Dave Atherton claims the IT channel today is "remarkably" similar to the one he left in 2006 as he makes his return to the industry.
A decade after selling Dabs to BT for a reported £30m, Atherton (pictured above, now, and in his Dabs days) is resurfacing in the channel after accepting a role as chairman of distributor Entatech.
Talking exclusively to CRN, Atherton said it was "remarkable how a lot of things haven't changed" in the intervening decade, which has seen him plough his Dabs cash into pub chains, toy makers and music rights companies. He also appeared on Homes Under the Hammer.
Although Atherton has not invested in Telford-based distributor Entatech, which recently underwent an MBO, he revealed that "could be a possibility in the future".
"Generally my involvement [with these investments] was more in years gone by and recently I've had less to do, so it's great to bet back into the channel," he said.
I assumed there would have been a lot more consolidation, but there are still thousands and thousands of dealers.
"I assumed that all dealers would place all orders on a website, and that there wouldn't be any office sales people any more - but there are," he said.
"I assumed that all Chinese companies would look like American companies and have UK offices now, but they don't. I assumed that the industry would be more mainstream in terms of credit, but it isn't. And I assumed there would have been a lot more consolidation, but there are still thousands and thousands of dealers."
Atherton said he took the role at Entatech "largely" because its managing director, Dave Stevinson, who he has known for 25 years, "asked me to".
Atherton built etailer Dabs into a £200m-revenue business and said he would draw on his managerial experience to assist Entatech, which last year posted an operating loss of £1.6m on revenues of £119.7m
"In low-margin businesses, you focus all the time on cost management, because it makes so much of a difference," he said. "I ran Dabs for 20 years but by year ten I'd left product behind and other people were doing that. When you get to a certain size it's about conventional management: is everyone performing; are the departments performing right; are salary levels right? I'll leave product to the others; it's not like I'll be getting involved with vendors or anything like that."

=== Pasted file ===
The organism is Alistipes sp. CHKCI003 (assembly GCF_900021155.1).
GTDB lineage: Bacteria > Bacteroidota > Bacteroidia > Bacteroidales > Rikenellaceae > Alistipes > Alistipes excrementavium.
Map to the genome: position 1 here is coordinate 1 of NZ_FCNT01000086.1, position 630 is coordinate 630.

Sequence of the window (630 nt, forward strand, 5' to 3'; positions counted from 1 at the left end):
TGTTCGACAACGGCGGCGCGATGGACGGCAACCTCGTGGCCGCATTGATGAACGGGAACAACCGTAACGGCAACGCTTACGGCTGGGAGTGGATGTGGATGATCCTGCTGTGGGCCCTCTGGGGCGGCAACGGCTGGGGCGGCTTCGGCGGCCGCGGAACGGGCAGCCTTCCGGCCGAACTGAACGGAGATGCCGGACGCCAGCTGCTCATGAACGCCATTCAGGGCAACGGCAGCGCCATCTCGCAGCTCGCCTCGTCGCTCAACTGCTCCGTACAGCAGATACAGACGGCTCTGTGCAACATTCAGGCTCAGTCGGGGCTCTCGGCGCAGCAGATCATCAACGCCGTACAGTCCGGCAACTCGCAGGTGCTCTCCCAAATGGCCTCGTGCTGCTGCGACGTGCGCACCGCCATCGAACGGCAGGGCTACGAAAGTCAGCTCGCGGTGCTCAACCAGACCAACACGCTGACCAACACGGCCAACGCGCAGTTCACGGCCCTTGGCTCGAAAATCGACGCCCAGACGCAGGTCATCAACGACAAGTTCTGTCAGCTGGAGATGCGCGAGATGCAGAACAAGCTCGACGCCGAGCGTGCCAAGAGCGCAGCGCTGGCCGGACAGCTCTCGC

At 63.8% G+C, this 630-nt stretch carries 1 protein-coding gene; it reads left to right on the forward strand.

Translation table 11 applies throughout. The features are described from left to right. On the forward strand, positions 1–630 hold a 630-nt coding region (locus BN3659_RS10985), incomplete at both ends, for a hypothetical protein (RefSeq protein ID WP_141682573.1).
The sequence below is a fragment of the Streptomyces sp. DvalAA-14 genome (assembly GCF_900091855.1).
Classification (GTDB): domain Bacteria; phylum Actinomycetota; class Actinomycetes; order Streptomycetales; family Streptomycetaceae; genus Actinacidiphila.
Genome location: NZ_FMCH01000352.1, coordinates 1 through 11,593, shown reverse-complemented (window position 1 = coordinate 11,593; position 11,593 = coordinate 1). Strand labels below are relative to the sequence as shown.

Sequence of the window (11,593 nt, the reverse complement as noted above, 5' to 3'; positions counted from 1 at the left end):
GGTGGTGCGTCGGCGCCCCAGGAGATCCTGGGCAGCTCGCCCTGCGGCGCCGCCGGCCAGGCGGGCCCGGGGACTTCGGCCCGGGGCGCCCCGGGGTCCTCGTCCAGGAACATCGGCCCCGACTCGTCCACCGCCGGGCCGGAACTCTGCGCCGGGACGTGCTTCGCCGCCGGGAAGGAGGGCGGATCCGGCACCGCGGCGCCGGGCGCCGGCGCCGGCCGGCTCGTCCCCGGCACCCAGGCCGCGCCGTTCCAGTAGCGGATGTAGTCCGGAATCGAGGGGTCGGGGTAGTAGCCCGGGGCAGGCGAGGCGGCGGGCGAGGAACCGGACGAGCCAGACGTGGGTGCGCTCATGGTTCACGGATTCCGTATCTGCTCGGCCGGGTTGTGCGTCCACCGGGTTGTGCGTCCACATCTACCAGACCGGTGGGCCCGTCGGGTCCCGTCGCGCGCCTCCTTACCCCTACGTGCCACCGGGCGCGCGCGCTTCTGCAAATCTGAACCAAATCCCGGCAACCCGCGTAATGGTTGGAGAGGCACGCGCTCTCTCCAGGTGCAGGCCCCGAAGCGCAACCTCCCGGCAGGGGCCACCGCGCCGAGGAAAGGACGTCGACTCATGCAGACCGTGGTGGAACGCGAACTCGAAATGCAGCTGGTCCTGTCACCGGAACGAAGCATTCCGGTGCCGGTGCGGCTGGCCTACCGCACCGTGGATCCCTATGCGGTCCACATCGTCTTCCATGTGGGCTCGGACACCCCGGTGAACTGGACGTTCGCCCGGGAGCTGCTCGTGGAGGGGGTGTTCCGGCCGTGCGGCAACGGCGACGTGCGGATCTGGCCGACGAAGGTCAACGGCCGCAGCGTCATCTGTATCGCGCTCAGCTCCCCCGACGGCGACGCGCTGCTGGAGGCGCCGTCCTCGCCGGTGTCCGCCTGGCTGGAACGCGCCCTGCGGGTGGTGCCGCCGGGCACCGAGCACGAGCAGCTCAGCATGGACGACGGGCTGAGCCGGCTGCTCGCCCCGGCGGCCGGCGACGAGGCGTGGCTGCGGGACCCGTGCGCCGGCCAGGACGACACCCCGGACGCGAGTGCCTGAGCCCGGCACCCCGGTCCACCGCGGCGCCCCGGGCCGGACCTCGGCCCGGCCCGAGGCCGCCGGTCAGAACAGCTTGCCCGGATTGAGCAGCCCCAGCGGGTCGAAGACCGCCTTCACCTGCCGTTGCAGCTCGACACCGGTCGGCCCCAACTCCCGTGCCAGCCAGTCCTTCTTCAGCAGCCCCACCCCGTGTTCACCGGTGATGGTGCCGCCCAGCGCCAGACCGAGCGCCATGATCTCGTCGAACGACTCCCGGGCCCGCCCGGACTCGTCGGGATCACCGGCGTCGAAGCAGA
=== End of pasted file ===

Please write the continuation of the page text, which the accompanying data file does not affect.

Even now, Atherton refuses to confirm Dabs' reported £30m sale price, citing contractual undertakings, but when we mentioned that is the figure listed on Wikipedia he said he felt Wikipedia is "very authoritative".
Atherton's current investments include a chain of bars, which he said he "used to frequent in the early days, but not so much now".
A company that invents mechanisms for toys, such as those that make dolls' eyes swivel, is among Atherton's other interests, alongside a film music rights company in the West End.
"I got a tidy sum for selling Dabs," he said. "I've been working on investing the money and managing that money. In the first few years, I was very busy sat on all the boards of directors and advising them on how to best run them, as they were largely start-ups. But what happens is you make a few investments and the ones that are going to fail fail quickly and then you're left with the successful ones, which don't need much help in terms of the running."